A fourth step 58 in the process is to heat the outer sheet 12 by subjecting it to a temperature in the range of 900 F. to 1250 F. for a period of two to eight minutes to fire the bus bars 28 and 32 and the sense line 36, complete, if necessary, the firing of the enamel band 26, and soften the sheet for bending. While the outer sheet 12 is heated, a fifth step 60 is performed wherein the sheet is bent to the desired shape for the final windshield assembly 10. A sixth step 62 in the process is to mask portions of the bus bar 28 and the entire sense line 36 with the masking material 42 to prevent an unwanted electrical circuit in the final window assembly 10. A seventh step 64 is performed between steps 62 and 66 whereby a washing operation removes any materials emitted during the prefiring step 54 and the firing step 58. An eight step 66 is to apply the conductive film 40 to the number two surface of the outer sheet. At this point the mask 42 coated with the film 40 can be removed if desired. A tenth step 70 in the process is to assemble and laminate the outer sheet 12 to an inner sheet of glass 16 which has been bent to the desired shape i.e., to match the outer sheet. Typically, the lamination is achieved utilizing an intermediate sheet of plastic material, i.e., polyvinyl butyral. The process is then completed, as illustrated at circle 74.

In order to expose the connector sections 30, 34 and 38 for subsequent soldering to the ends of the electrical leads 44, 46 and 48, a section of the inner glass sheet 16 and any intermediate plastic sheet must be cut away. Thus, a ninth step 68 is shown to indicate that the operations of forming the cutout 49 and for soldering can be performed between steps 66 and 70. It should be noted that the ninth step 68 can be eliminated through the use of a previously notched inner glass sheet 16 and a previously notched intermediate layer 14. Also shown in FIG. 4 is an eleventh step 72 wherein electrical leads are attached to the bus bars and sense line. These electrical leads interface with a vehicle circuit 74 (shown in FIG. 3) for providing power to the electrically conductive windshield, and in particular to the present invention, and for monitoring voltage and interrupting power upon detection of a fracture in the windshield.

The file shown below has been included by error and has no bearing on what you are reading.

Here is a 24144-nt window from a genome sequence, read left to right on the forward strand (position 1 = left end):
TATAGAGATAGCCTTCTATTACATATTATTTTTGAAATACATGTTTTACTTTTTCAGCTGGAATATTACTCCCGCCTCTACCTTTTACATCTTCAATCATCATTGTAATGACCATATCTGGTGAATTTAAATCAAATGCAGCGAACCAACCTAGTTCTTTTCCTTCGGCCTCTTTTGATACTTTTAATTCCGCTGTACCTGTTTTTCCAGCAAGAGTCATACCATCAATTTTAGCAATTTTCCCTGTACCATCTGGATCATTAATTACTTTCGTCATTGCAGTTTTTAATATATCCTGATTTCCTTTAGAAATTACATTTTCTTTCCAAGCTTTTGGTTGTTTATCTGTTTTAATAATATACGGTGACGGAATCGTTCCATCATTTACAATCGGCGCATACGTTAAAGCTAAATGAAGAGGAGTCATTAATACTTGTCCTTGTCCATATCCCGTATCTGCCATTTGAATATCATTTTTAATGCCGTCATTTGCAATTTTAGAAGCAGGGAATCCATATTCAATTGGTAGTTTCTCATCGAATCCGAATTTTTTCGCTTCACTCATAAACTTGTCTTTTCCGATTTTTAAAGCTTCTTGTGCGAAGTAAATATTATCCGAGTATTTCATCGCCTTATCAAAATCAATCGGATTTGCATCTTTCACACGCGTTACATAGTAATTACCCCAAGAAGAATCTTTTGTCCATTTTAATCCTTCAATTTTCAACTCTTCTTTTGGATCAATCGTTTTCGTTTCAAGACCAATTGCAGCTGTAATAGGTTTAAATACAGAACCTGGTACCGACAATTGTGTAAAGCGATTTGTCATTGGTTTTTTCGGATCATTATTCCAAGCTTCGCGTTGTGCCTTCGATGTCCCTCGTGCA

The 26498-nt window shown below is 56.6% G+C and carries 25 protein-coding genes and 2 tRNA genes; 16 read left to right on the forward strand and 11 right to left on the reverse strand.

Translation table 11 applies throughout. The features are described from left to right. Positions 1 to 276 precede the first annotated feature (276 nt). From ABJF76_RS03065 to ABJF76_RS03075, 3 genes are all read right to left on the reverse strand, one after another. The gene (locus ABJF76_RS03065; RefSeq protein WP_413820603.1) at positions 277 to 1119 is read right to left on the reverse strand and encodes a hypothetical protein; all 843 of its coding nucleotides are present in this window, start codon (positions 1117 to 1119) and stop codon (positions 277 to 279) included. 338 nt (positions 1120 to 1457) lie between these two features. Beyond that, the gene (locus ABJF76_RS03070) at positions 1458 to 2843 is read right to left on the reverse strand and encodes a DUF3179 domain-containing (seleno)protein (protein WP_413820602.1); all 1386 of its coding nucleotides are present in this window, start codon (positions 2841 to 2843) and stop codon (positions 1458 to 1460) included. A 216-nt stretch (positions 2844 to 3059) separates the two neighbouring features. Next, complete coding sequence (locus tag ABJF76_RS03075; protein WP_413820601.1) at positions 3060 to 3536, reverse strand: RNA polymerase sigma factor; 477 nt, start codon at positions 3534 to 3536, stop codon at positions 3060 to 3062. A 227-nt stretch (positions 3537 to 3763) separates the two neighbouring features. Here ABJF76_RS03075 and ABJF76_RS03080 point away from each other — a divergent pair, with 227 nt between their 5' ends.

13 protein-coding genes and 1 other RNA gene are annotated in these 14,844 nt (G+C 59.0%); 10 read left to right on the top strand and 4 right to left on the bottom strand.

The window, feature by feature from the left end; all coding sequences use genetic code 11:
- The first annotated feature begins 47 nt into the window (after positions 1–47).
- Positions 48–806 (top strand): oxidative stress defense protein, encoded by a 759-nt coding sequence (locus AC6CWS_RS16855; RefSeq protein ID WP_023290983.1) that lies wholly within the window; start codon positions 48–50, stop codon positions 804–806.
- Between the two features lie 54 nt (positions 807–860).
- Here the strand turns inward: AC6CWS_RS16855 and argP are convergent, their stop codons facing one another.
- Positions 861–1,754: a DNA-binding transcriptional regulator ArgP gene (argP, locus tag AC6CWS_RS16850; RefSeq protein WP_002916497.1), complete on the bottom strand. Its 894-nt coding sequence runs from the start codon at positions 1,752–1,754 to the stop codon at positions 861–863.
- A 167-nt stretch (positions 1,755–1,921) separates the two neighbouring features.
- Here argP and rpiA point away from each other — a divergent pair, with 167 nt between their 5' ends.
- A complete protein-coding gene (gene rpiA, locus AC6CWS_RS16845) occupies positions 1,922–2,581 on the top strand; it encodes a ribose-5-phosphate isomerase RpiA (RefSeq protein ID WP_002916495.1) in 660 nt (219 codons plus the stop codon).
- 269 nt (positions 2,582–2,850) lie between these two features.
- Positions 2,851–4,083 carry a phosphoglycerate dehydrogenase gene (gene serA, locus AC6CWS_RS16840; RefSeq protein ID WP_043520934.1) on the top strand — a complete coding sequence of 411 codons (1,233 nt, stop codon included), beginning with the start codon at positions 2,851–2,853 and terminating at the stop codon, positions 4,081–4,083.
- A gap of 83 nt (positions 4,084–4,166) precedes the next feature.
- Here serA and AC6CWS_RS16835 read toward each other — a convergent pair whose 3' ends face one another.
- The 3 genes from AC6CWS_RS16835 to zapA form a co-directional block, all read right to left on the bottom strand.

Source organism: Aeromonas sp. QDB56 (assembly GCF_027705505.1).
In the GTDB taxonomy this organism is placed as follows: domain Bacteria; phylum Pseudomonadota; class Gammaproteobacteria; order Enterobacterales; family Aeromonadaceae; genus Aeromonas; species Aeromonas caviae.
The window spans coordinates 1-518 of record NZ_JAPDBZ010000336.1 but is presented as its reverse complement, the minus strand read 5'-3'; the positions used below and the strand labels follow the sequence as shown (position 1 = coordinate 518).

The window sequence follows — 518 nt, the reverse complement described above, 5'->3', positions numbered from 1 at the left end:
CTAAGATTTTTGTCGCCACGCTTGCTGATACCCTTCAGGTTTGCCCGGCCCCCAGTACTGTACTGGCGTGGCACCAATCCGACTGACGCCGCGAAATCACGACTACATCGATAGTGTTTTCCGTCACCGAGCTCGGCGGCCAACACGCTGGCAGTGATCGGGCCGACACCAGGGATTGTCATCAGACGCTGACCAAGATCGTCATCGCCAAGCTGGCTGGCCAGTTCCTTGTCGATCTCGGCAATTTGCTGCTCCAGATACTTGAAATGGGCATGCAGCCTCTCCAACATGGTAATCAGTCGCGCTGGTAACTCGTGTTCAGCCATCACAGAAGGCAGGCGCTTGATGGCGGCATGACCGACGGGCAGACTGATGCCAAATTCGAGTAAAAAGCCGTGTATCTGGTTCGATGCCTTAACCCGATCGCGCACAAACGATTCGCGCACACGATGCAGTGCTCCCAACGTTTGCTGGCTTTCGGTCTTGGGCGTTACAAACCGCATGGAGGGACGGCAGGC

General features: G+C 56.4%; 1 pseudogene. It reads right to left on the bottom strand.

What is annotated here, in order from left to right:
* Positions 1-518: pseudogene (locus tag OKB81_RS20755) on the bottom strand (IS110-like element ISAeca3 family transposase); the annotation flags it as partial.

In operation, the windshield assembly 10 is supplied with electric power to the bus bars 28 and 32 on the leads 44 and 46 by the vehicle power and control circuit 76. Typically, the vehicle operator positions a switch in the vehicle in the on position thereby applying voltage to the bus bars 28 and 32 and current flows in the conductive film 40 in the windshield assembly 10. As the current flows in the windshield assembly 10 through the bus bars 28 and 32, the conductive film 40 heats and transfers the heat energy by the conductive process through the components making up the windshield assembly 10 thereby deicing and defogging the window assembly.

The vehicle circuit 76 includes a power unit 78, a power switch 80 and a control unit 82. The power unit receives power, either A.C. or D.C., from a vehicle power supply 84 such as a battery and an alternator. If the heated window is to be excited with a voltage higher than that available from the vehicle power supply 84, the power unit 78 steps up the magnitude of the voltage by any conventional device which can also include current and voltage limiting means. The electrical power from the power unit 78 is applied to the leads 44 and 46 through the power switch 80. A vehicle operator switch 86, typically located within reach of the driver, is connected to the power switch 80 to manually control the application of power to the window assembly 10. The control unit 82 is connected to the lead 48 to receive the sense line voltage and is connected to the power switch 80 input by a line 88 to receive the power unit output voltage as a reference. When the voltage on the sense line 36 falls more than a predetermined amount below the magnitude of the power unit voltage, the control unit 82 signals the power switch 80 to disconnect the power from the leads 44 and 46.

During the heating operation of the window assembly, the vehicle power and control circuit 76 is constantly monitoring and comparing the magnitude of voltage being supplied to the upper bus bar 28 and the sense line 36 with the reference voltage value. Upon the formation of a crack in the upper bus bar 28 or the sense line 36, between the location 37 and the leads 44 or 48, the unit 76 senses a voltage difference and interrupts the power being supplied to the window assembly 10. The formation of a crack in the window assembly severs the upper bus bar 28 or the sense line 36 causing the voltage on the line 36 to drop. The vehicle circuit 76 detects a differential in the voltage being supplied to the severed bus bar 28 or the sense line 36 and immediately interrupts the power to the window assembly 10. Prior systems for crack detection have allowed a period of time before the power to the electrically conductive panel would be interrupted upon formation of a fracture, thereby allowing arcing across the break, and possible healing of the break due to a welding effect. In accordance with the present invention, the above described system instantaneously interrupts the power being supplied to the panel, which provides additional safety and protection for the vehicle operator.